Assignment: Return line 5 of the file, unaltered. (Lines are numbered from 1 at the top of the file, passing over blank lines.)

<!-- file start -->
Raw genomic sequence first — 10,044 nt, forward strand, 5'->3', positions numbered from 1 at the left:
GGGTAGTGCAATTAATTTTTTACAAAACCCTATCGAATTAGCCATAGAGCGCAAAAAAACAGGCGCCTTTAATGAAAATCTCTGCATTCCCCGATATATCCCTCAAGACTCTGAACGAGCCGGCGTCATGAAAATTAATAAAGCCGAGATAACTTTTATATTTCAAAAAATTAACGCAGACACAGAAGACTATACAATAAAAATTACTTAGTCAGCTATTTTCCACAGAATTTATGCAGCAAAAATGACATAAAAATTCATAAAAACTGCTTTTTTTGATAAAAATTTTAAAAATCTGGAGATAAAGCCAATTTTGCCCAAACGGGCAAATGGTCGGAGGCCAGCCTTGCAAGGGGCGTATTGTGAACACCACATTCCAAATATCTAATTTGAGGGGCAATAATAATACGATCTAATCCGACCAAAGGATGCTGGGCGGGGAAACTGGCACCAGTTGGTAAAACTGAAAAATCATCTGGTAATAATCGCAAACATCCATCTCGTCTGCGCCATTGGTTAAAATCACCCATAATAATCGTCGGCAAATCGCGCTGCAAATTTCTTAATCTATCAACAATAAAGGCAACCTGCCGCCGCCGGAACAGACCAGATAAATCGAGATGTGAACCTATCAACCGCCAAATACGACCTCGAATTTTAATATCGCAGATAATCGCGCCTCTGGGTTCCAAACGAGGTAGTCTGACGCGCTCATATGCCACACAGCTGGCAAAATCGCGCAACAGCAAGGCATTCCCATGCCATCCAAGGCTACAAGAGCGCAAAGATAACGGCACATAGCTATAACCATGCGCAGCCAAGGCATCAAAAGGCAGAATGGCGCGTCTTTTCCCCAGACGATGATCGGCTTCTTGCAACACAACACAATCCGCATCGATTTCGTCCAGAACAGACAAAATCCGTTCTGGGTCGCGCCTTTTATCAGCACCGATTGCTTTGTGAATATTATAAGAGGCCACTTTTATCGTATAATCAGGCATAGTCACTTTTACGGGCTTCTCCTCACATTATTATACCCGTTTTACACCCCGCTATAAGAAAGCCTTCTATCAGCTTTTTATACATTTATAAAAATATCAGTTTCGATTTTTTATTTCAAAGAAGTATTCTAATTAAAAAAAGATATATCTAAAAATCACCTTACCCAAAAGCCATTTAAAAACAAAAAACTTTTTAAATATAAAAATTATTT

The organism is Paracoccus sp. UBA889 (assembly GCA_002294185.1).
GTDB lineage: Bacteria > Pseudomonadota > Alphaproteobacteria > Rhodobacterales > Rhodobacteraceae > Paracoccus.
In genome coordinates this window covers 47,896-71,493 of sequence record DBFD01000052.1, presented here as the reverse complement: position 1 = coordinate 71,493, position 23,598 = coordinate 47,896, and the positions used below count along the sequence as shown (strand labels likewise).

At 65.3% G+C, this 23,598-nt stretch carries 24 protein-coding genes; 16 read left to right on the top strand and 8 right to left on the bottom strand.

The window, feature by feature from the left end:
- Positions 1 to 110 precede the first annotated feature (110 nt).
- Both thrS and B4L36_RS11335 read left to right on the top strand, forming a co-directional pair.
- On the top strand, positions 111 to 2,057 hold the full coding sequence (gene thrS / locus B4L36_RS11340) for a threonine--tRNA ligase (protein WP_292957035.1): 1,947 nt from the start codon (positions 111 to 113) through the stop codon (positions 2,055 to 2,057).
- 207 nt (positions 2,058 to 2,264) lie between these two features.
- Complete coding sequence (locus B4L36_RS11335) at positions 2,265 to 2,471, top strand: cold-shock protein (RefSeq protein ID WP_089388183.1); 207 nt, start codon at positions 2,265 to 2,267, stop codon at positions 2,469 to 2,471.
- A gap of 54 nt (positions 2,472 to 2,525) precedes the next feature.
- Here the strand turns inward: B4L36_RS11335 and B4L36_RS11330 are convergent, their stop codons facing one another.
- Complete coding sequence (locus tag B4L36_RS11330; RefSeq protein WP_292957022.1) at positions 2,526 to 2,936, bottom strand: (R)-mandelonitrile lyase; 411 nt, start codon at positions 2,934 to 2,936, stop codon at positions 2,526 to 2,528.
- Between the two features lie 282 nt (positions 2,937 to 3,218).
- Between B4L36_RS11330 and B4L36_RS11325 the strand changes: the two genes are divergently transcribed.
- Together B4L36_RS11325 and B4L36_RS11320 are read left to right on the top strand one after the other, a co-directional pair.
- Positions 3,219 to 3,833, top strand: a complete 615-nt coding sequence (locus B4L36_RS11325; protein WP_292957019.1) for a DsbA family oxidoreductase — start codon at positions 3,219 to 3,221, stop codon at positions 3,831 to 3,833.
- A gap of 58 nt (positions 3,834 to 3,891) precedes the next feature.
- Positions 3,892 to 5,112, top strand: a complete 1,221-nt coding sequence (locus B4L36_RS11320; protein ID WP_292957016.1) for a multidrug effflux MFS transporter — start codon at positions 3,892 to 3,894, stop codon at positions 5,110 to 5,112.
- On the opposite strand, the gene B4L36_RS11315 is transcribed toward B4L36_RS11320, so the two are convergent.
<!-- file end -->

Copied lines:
In genome coordinates this window covers 47,896-71,493 of sequence record DBFD01000052.1, presented here as the reverse complement: position 1 = coordinate 71,493, position 23,598 = coordinate 47,896, and the positions used below count along the sequence as shown (strand labels likewise).